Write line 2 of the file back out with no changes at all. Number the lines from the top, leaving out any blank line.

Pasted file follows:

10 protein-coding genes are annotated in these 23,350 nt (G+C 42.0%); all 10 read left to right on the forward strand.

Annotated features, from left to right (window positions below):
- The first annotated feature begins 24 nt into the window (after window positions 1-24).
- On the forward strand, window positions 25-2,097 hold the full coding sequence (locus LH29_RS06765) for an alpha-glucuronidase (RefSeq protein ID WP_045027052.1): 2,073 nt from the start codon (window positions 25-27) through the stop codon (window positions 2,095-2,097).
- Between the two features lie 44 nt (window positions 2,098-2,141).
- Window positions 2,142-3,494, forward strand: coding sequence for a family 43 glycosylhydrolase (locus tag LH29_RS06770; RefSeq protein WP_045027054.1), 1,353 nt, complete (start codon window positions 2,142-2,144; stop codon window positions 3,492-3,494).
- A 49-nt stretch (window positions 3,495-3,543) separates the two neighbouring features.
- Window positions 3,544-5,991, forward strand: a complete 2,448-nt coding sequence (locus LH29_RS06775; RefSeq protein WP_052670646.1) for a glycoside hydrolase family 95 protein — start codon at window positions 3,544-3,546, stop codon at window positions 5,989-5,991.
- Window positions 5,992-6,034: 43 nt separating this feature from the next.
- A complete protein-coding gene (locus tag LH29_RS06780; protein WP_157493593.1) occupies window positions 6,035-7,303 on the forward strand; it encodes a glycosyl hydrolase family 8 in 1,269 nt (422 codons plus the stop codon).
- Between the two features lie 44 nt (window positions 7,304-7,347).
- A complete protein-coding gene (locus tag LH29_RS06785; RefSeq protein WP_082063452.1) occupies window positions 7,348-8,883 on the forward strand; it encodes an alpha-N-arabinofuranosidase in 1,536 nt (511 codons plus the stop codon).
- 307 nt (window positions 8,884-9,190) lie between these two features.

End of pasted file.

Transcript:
Annotated features, from left to right (window positions below):